Questions: “I got out of the guard in 1980, my question is am I eligible for TRICARE. I have depression to the point where one minute I can be happy and the next minute have tears in my eyes. Can this be a condition that can be treated?”
Depression can be treated. And, you are not alone in how you are feeling. According to the Centers for Disease Control and Prevention, about one in ten adults in the United States report depression at varying levels. Symptoms of depression can look different in everyone, from feeling sad and down, to feeling aggressive and angry.
Check out this article about what depression is and how it differs from occasional sadness. As with most health concerns, recognizing the condition is the first step to successful treatment.
WHAT IT’S LIKE TO MEET WITH A COUNSELOR
It sounds like you’re ready to meet with a psychologist or counselor. When you do, one of the first things they’ll likely ask is how you’ve been feeling and what you notice to be different. Then, based on your conversation, he or she may recommend a type of therapy and how often he or she would like to see you.
TRICARE OR VA HEALTH CARE ELIGIBILITY
Guard Your Health cannot advise Veterans’ on their eligibility for TRICARE or VA Health Care. Only the uniformed services and the Department of Veterans Affairs (VA) can determine eligibility for benefits. Eligibility depends on each National Guard Veterans’ situation, status, and service history. Here are a couple of resources to help get you started:
TRICARE eligibility is determined by the uniformed services and reported to the Defense Enrollment Eligibility Reporting System (DEERS). Retired Reserve members—including members of the National Guard—may qualify for different options based on age. Visit TRICARE’s site for more information or call the TRICARE Support Office at 1-800-538-9552.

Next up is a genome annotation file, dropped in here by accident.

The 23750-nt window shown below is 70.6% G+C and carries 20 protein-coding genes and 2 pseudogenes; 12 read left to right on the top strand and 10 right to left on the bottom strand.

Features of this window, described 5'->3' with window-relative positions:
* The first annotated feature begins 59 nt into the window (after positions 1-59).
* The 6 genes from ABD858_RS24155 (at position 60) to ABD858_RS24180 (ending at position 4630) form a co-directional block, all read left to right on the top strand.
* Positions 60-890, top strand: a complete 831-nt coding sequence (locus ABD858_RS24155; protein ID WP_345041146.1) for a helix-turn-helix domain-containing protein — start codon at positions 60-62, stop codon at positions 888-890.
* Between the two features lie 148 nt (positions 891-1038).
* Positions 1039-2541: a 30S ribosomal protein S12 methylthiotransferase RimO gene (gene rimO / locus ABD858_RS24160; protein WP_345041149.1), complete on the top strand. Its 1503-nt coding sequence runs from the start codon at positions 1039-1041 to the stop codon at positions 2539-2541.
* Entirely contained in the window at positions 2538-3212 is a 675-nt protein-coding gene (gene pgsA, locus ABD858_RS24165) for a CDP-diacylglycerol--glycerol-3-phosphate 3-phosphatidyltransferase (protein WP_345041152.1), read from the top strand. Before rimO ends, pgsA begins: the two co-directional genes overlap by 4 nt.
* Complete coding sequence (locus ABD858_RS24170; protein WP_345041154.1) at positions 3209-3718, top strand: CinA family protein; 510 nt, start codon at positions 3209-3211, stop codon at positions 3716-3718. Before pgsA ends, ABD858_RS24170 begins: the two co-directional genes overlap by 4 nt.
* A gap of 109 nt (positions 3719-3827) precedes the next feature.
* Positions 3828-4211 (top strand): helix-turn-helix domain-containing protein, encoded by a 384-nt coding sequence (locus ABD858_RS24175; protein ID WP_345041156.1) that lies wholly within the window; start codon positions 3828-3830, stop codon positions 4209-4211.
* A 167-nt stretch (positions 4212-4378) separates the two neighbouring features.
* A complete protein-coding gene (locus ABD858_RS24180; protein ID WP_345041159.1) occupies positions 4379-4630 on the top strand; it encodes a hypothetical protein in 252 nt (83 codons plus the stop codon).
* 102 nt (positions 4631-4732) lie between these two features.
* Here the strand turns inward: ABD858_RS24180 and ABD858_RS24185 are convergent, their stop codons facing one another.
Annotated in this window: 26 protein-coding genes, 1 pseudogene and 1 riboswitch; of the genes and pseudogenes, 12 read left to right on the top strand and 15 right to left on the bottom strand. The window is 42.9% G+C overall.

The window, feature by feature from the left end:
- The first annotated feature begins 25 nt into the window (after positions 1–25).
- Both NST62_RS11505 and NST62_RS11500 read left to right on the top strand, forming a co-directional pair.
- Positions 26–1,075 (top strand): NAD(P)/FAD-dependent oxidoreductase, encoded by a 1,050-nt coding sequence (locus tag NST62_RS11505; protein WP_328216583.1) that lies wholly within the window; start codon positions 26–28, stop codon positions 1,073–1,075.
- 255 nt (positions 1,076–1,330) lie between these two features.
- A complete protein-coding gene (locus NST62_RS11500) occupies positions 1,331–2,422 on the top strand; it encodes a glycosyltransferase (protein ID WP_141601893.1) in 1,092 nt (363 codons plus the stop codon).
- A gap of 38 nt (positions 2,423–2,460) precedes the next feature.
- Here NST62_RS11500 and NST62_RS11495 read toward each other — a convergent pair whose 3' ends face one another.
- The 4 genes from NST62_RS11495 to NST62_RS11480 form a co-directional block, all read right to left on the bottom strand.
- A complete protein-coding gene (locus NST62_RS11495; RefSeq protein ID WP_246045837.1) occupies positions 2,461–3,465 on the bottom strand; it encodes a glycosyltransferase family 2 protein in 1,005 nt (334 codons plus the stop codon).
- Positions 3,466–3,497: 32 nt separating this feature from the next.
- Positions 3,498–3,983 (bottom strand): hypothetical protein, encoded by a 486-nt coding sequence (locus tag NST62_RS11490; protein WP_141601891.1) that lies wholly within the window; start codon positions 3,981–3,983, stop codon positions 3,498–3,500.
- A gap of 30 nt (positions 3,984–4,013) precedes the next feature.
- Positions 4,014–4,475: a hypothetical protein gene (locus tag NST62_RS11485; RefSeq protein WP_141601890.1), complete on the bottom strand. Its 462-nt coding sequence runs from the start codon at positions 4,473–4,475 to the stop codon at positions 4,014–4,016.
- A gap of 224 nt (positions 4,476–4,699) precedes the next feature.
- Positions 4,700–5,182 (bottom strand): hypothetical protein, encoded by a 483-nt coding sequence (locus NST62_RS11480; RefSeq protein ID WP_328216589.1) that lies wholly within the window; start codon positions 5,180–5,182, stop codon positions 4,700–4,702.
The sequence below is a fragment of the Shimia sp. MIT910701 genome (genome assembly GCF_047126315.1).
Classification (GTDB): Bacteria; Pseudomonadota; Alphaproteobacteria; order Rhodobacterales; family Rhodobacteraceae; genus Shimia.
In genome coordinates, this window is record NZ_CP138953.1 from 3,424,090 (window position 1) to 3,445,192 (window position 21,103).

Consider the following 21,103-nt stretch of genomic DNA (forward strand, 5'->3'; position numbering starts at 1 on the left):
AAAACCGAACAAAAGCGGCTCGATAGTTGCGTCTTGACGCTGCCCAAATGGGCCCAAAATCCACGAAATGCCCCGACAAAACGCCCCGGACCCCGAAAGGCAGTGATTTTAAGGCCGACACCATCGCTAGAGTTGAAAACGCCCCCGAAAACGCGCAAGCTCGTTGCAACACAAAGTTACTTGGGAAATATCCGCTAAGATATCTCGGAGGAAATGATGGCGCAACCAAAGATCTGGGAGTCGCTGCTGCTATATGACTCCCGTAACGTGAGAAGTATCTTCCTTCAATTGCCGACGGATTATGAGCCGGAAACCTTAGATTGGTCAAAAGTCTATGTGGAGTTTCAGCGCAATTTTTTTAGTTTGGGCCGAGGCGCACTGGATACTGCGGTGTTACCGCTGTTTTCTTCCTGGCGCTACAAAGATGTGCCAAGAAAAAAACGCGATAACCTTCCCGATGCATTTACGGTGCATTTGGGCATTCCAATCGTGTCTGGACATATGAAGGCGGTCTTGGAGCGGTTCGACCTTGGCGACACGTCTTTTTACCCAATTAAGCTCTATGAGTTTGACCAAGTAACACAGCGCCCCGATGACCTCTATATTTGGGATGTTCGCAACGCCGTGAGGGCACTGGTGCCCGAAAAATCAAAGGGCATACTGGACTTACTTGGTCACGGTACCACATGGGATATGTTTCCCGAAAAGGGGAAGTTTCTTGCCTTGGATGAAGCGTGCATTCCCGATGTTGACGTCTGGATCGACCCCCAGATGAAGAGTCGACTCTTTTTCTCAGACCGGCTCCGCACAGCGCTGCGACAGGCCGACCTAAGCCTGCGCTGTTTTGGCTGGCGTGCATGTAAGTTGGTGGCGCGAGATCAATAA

VA needs to determine whether you are eligible for VA Health Care, but you can explore your potential eligibility with VA’s Health Benefits Explorer or call 1-877-222-8387. There are also a number of Veteran Service Organizations, like the American Legion or Disabled American Veterans that have staff dedicated to helping Veterans file claims for VA benefits.
FREE, CONFIDENTIAL CALL CENTER OPTIONS
For short-term support, if you are in crisis and need to talk to someone quickly or would like to speak with a trained professional about your specific situation and get additional resources, contact:
1. Veterans Crisis Line
The Veterans Crisis Line is a 24/7 free and confidential call center. Give them a call at 1-800-273-8255 and Press 1.
2. Defense Centers of Excellence for Psychological Health and Traumatic Brain Injury (DCoE) Outreach Center
The Outreach Center is a trusted source of information on psychological health and traumatic brain injury issues. The Center provides responses to your specific questions and needs. If they can’t answer your question they can connect you to someone who can. Give them a call at 1-866-966-1020 or visit the website to start a live chat.
These resources are not substitutes for care or face-to-face counseling but they can help you get started.
Visit Psychology Today where they have an online listing where you can find providers by location, issue, and insurance plan.
Christian Smelling is a soldier who has been in the tactical flashlight field for nine years. He is an expert in the field and has learned a great deal about how to use tactical flashlights during combat.